As much as we often wish that our dogs could speak to us, we need to use other methods to understand what they are trying to communicate. Consent Training is one method of understanding our dog's cues and training them how to say yes or no to certain requests.
Consent means that we give permission for an action to occur. In order for our dogs to give consent they need to 1) have a choice provided, 2) understand what that choice is, and then 3) tell us what choice they have chosen. That is a lot for us humans and dogs to communicate with each other! Consent Training provides opportunities for us practice giving choices and to understand our dog's cues so that we know when they are consenting.
In our relationship with our dogs, we have a lot of the power. We decide when and what our dogs eat. When and where they walk. Where they sleep and so much more. And most of the time they are happy and willing to comply. However, when we provide more balance to the relationship we help build a well-bonded one. Dogs who are provided opportunities to make choices are more likely to trust us, be happier, and have less behavior issues. Consent Training is especially helpful during activities that make our dogs fearful such as going to the vet or getting groomed.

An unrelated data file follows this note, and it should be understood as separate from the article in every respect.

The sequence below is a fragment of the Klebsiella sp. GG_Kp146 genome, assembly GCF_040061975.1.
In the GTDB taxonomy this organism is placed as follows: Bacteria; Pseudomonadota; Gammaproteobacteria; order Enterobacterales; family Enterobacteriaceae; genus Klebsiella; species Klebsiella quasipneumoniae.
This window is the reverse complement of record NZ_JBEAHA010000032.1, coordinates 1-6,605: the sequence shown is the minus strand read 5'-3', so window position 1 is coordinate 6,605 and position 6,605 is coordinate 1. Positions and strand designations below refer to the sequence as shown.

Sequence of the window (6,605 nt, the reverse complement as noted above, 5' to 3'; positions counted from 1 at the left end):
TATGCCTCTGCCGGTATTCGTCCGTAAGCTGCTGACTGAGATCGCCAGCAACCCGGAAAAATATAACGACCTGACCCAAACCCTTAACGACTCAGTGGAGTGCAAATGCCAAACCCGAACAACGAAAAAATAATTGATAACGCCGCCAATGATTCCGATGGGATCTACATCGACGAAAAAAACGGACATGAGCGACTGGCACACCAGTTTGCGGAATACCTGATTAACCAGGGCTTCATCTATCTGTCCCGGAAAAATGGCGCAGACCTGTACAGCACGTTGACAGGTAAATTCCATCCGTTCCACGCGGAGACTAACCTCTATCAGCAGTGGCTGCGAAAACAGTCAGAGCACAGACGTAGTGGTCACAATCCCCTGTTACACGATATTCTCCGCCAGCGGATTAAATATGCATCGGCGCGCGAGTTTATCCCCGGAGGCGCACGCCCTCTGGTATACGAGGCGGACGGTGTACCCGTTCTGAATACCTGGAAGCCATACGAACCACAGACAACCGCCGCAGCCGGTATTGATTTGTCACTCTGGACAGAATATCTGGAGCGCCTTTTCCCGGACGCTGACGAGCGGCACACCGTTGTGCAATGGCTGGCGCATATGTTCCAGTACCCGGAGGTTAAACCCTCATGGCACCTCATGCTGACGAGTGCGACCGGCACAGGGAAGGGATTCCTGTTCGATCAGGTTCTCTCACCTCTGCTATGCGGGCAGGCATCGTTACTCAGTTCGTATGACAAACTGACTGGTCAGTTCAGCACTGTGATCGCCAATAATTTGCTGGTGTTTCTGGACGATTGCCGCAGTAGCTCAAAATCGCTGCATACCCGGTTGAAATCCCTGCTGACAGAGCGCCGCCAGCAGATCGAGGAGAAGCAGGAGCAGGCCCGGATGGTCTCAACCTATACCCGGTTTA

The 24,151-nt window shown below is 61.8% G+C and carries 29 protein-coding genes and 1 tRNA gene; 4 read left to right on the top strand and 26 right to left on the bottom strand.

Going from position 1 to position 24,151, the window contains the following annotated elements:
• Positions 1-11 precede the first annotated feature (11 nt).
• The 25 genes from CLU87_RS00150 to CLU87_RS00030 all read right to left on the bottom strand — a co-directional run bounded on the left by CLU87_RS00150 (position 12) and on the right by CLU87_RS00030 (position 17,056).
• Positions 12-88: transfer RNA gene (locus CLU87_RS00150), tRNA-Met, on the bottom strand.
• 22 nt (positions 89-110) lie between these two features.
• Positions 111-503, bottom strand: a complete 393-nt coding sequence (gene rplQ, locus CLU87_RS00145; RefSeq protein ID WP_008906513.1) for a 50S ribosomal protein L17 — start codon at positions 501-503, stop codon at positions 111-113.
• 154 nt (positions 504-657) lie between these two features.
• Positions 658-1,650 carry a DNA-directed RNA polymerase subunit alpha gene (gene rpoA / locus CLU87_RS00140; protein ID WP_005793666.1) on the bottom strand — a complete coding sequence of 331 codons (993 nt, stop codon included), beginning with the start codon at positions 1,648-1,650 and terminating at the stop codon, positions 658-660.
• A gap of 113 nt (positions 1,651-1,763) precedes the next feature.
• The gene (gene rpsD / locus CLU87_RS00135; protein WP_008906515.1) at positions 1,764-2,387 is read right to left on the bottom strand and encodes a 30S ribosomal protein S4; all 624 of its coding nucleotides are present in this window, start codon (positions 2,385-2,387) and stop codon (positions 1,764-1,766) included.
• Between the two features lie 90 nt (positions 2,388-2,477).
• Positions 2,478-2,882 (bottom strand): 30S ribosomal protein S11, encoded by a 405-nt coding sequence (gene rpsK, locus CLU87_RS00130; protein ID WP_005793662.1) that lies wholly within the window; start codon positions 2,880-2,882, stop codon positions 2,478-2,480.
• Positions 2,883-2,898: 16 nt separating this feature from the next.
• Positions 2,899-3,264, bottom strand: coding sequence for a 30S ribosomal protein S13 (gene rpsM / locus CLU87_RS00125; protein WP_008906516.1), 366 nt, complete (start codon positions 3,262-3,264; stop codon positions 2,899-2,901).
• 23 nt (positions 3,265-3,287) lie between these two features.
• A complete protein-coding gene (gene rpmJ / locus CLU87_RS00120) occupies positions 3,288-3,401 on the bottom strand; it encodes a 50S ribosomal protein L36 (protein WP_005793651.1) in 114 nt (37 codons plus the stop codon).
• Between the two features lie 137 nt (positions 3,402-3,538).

Gaining consent for petting is one of the easiest ways to start with Consent Training and to understand our dog's cues. Simply start petting your dog and then stop after a bit to gauge their reaction. Do they nuzzle up for more? Roll over on their back for a belly rub? Or do they walk away or seem uninterested? Also, pay attention for times when your dog comes to you sit on your lap or nudge you for attention. That is the ultimate consent for wanting some love and pets!
The Bucket game was designed by Chirag Patel as a way to teach dog's how to consent to specific activities. It works well trips to the vet or to get groomed. This one will take some time to teach so start now for a future appointment and wait to implement if that grooming is scheduled for this week.
The idea behind teaching "place", is that your dog has a safe spot to retreat to when they get overwhelmed. They can then choose to re-engage on their own time. Start by teaching your dog to go to a comfortable place (a mat or their bed). Then let others know that when your dog is in "place" they are not to be bothered unless they leave their place.
Each of these ideas provides you and your dog opportunities to work together on consent. Think of other ways you can read the cues your dog gives for when they want to play or be left alone as well as when they are feeling afraid. What are other ways you can provide choice and train your dog to communicate their preferences?